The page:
Q: Have you ever encountered problems while writing? How do you conquer them?

A: Oh, I often have lots of problems, and I find it pretty hard to conquer them. When problems do occur, I normally just get away from my computer desk. I would read a good book or do some house chores. It is when I am not thinking about these problems that various solutions to them are formed in my head.

Q: In your view, what is the most difficult thing about writing works of literary criticism?

A: As aforementioned, it is not a critic’s job to promote themselves. Instead, their job is to analyze and critique literary works. But all writers need to start from their own lives, so it is impossible for critics to completely remove themselves from their writings.

I think the most difficult aspect about writing works of literary criticism is to maintain an objective and balanced voice. The way to do so is to read as much as you can, and to think as much as you can. You should learn from other people’s experiences and views, whether these are familiar or completely strange to you. You should look out, instead of always focusing on yourself. The more different people’s views appear to be from yours, the more you need to understand them. In this process, you get to appreciate yourself better. You do not have to agree with other people’s views, but you will need to have pretty good reasons to overrule them, together with plenty of solid evidence to support your own views. You should also remain calm and reasonable. Perhaps this very last bit is the most difficult in the whole process.

Q: If someone asks you how to become a literary critic, what will you say?

A: As aforementioned, you should read, read, read, and then think, think, think. You should understand and learn from the others, instead of always assuming your views are the best. We can only take in more if we know we do not have enough. And once we have learned to be humble, we can slowly cultivate something that is completely of our own. Something independent. This is perhaps the most important lesson I have learned from my readers.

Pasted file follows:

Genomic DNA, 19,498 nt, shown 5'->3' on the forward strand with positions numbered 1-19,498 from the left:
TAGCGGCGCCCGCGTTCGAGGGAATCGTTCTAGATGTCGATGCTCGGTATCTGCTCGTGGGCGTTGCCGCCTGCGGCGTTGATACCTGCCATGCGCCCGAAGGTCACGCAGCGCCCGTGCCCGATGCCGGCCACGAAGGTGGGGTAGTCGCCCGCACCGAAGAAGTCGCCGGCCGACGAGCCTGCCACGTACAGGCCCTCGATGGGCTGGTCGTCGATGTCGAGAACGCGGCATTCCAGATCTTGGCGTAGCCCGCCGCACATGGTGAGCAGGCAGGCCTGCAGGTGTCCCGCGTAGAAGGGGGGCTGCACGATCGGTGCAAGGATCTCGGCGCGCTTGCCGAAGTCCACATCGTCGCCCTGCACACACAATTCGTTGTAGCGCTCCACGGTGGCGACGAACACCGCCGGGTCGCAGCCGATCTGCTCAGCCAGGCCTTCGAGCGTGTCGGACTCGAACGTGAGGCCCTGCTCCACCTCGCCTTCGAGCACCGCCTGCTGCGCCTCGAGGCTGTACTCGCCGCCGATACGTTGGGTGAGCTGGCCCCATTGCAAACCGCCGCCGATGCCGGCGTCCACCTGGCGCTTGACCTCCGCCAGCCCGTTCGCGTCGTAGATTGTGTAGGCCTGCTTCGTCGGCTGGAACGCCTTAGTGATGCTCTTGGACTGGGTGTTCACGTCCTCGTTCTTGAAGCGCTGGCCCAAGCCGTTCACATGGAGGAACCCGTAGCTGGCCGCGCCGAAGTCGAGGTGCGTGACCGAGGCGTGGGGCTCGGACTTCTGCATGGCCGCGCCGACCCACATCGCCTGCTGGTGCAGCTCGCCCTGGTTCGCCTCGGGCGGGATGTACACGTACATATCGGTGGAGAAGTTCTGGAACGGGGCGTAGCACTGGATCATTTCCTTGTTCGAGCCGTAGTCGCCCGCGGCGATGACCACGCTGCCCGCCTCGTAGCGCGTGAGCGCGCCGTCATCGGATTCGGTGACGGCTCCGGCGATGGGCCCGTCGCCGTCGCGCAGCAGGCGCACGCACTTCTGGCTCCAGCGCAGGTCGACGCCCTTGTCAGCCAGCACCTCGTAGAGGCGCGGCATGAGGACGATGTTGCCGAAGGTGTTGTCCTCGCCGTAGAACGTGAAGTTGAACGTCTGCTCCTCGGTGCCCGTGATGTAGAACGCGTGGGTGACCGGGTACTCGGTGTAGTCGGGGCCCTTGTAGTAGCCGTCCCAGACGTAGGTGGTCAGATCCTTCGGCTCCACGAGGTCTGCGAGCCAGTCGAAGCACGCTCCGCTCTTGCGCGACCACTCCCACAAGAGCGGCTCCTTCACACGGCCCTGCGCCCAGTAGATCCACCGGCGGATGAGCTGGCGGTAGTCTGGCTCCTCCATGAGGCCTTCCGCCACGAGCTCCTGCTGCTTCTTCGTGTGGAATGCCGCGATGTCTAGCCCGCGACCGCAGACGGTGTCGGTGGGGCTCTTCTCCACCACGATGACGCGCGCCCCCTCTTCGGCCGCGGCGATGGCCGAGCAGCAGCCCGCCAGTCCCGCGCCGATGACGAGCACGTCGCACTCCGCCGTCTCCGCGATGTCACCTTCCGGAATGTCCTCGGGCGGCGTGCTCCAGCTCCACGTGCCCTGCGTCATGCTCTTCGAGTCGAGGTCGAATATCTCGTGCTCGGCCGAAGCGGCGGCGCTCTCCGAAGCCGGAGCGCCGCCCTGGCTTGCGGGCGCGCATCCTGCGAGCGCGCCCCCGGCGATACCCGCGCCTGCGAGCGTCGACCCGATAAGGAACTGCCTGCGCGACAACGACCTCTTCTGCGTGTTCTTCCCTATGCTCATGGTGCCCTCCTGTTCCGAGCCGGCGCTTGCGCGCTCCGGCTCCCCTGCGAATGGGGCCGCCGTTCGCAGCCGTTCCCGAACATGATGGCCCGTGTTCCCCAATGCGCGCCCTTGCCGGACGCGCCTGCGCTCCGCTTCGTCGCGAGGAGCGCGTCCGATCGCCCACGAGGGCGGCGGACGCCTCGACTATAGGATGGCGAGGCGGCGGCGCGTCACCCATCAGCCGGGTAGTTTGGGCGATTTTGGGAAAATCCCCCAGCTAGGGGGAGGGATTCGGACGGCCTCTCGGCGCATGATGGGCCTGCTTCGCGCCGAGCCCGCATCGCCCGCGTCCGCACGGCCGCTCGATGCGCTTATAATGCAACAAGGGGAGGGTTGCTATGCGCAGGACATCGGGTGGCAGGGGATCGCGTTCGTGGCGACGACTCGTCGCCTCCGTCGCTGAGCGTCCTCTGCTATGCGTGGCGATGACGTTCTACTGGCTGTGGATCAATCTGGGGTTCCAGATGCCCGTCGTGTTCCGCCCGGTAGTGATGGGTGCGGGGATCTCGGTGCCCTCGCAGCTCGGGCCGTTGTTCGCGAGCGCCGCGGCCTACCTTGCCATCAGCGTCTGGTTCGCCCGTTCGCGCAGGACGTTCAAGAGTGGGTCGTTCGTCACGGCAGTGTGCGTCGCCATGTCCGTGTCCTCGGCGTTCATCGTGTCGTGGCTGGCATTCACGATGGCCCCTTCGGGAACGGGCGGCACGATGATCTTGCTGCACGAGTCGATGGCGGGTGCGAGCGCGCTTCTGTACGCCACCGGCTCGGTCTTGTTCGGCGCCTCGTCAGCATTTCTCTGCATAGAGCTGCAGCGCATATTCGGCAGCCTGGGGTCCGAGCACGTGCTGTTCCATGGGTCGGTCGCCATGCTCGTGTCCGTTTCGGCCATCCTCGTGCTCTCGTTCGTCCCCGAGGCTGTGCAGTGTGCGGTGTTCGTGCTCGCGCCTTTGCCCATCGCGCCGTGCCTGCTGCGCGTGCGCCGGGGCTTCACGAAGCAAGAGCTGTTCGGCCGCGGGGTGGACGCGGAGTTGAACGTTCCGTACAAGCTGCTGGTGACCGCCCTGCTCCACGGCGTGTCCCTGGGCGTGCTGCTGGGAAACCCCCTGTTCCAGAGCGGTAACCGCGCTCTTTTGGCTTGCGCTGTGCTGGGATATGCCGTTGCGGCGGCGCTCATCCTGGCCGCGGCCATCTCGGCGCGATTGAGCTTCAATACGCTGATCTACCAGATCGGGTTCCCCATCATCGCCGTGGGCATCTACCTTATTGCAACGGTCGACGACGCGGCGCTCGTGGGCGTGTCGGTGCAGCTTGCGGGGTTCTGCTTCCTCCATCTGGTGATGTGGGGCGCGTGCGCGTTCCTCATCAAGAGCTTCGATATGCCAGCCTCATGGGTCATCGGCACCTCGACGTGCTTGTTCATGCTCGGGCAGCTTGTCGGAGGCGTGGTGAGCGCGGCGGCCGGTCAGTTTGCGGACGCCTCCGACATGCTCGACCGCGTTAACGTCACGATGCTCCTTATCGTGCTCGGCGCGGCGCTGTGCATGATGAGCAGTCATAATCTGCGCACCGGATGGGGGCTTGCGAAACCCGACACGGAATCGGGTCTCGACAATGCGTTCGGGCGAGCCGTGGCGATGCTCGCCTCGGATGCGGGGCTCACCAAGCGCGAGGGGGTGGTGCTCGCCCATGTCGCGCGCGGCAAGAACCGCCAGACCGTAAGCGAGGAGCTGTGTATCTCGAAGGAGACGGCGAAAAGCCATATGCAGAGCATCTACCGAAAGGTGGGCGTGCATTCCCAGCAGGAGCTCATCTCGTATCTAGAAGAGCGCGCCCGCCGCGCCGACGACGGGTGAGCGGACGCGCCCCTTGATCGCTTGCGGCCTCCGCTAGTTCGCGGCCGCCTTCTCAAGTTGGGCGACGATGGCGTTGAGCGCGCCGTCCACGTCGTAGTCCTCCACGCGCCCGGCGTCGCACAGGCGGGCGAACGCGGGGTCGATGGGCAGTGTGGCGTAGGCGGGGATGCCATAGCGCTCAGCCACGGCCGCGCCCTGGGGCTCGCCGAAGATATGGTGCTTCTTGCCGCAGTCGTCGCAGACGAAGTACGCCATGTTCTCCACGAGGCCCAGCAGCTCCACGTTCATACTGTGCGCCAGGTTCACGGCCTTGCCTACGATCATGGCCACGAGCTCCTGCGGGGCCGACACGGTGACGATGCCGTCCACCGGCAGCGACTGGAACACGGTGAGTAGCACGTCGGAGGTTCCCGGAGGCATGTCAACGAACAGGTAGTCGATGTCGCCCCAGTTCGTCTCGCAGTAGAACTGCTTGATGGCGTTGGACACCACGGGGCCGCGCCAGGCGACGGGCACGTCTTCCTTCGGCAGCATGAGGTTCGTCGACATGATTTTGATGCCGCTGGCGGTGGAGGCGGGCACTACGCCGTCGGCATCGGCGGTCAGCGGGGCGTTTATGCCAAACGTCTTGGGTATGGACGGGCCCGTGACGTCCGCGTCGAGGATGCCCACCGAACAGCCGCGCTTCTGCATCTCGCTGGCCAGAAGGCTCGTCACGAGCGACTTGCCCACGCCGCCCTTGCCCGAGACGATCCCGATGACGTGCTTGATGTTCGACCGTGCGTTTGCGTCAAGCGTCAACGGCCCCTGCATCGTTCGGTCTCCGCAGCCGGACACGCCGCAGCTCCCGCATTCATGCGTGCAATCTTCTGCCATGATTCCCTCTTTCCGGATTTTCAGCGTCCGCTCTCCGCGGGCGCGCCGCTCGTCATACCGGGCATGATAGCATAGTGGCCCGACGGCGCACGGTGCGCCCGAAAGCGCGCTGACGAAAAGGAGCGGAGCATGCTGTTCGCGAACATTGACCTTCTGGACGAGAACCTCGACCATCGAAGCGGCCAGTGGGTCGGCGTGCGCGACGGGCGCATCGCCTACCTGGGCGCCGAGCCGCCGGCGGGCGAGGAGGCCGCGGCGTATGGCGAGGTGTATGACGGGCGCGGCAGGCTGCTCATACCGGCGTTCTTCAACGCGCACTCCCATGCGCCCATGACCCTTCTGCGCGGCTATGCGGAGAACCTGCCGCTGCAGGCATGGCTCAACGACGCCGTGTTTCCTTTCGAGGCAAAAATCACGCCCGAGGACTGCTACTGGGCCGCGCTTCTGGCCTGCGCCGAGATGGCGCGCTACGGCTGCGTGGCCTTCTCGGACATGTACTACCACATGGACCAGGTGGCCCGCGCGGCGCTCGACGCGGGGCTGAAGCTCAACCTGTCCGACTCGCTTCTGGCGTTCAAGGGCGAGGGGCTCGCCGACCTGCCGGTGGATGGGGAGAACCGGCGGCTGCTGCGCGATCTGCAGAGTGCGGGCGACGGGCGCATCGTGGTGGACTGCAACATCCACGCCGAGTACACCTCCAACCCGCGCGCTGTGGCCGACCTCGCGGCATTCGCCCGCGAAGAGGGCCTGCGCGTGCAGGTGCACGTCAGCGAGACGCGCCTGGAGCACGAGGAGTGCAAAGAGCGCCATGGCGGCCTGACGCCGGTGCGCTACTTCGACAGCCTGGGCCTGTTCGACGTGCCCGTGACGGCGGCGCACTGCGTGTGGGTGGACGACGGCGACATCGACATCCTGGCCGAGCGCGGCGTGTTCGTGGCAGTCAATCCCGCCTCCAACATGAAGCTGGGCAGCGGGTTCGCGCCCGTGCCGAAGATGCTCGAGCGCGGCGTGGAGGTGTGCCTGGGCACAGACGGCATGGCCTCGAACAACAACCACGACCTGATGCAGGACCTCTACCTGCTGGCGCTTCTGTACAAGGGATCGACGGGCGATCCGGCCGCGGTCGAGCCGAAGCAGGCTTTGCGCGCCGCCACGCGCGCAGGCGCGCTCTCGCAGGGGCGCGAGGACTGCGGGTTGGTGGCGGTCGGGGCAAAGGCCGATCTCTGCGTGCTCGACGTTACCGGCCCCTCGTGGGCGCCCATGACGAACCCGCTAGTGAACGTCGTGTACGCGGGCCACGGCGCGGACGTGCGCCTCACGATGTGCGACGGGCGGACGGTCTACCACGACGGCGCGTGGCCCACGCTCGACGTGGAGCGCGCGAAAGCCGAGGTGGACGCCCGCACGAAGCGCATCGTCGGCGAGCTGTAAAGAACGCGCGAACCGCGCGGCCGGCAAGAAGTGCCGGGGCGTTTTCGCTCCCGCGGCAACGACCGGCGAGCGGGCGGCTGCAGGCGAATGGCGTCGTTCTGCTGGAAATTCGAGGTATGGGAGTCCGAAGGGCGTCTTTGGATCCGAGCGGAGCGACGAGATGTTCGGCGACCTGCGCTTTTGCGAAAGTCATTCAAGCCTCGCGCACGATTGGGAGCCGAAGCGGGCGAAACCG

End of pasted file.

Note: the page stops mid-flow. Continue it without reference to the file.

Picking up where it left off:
Q: Among all the works of literary criticism out there in the market, which aspects do you think should be further developed and promoted?

A: It is important to have an independent voice. Many people simply summarize the books they have read, quote from other people’s views on the same books, and write down whatever they think and feel after reading these books. These are not literary criticism. They are only “summaries” and “reviews (of a seriously personal nature)”. Meanwhile, the ability to compose a beautiful piece of writing is also important. Works of literary criticism should themselves be valuable as a literary work.

Q: As a writer, in your view, what are the advantages and disadvantages of publishing your writings as ebooks?

A: This question does not seem to relate to the other ones above?… Anyhow, my own view in this regard is that ebooks can never replace paper-based books. Those who are worried about the future of paper-based books can stop worrying, because ebooks are only an alternative choice to both authors and readers. It is like some people like apples, while others like oranges. Both fruit are delicious, and there is no need to worry that production of oranges will cause all apples to disappear.

Indeed, ebooks provide an extra channel through which authors can get published. However, the most important task faced by authors is to write good books, and to continue writing good books, so that they can attract the readers and win their trust and support. As long as it is a good book, readers will accept it no matter it is published digitally or on paper.

Sunflower welcomes questions relating to writing and creativity from all readers. Thank you!